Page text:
content 26-May-2019 02:28:55

Science highlights from Huygens:
#4. The origin of Titan's nitrogen atmosphere

Titan and Earth are the only worlds in our Solar System that have thick nitrogen atmospheres. Although data from the Voyager mission had implied that nitrogen (N2) was the main atmospheric gas, the Gas Chromatograph Mass Spectrometer (GCMS) on ESA's Huygens probe made the first direct identification of bulk atmospheric nitrogen and its abundance. Other GCMS atmospheric measurements provided clues about where this atmosphere came from.

During its descent to the surface, the GCMS measured isotopic ratios and trace species in the atmosphere. One of the objectives for the GCMS was to search for heavy, noble gases such as argon-36 (36Ar), argon-38 (38Ar), krypton (Kr), and xenon (Xe).

These primordial gases have been detected and measured in meteorites, in the atmospheres of Earth, Mars, Venus (to some extent), and Jupiter. Differing patterns of relative abundances and isotopic ratios of the gases provide insights into the origin and evolution of these objects. As a result, their measurements in the atmosphere of Titan were eagerly anticipated.

Scientists had theorised that these noble gases were present throughout the solar nebula, and should therefore have been incorporated into both Saturn and Titan during the early stages of planet formation. In the context of the origin of nitrogen, 36Ar is of particular importance, and the GCMS found that the ratio of 36Ar to nitrogen was about one million times less than is found in the Sun.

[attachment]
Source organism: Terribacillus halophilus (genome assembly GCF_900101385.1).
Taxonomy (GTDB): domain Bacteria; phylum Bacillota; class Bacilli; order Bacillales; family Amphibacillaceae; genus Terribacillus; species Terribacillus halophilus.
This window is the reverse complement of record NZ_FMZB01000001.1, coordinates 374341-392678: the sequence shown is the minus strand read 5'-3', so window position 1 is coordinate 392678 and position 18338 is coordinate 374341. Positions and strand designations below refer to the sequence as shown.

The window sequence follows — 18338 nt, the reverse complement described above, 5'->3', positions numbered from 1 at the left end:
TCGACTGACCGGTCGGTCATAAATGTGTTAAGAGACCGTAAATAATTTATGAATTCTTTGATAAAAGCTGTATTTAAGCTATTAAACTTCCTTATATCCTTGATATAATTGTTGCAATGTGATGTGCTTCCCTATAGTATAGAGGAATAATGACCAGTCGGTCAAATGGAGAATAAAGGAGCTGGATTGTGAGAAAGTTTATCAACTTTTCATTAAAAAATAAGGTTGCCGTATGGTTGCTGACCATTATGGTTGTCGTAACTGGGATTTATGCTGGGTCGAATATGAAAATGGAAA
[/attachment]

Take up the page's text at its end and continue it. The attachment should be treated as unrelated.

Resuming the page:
Direct condensation of gases in the young Titan would have resulted in the capture of 36Ar, as well as nitrogen, in solar proportions. However, the depleted ratio detected by the GCMS on Huygens implies that the nitrogen was captured as ammonia (NH3) or in other nitrogen-bearing compounds.

The rarity of noble gases on Earth has long been viewed as strong support for the atmosphere having been formed by the impacts of gas-rich planetesimals, and the near absence of noble gases from Titan provides more support for this hypothesis.


Science highlights from Huygens
      Science highlights from Huygens: Introduction
#1. Profiling the atmosphere of Titan
#2. Superrotating winds
#3. Methane mystery
#4. The origin of Titan's nitrogen atmosphere (this article)
#5. Radioactive decay and cryovolcanism
#6. Hazy Titan
#7. Titan's tiny aerosols
#8. Dry river beds and lakes
#9. Schumann-like resonances: hints of subsurface ocean
#10. Elusive dunes


Last Update: 11 January 2017

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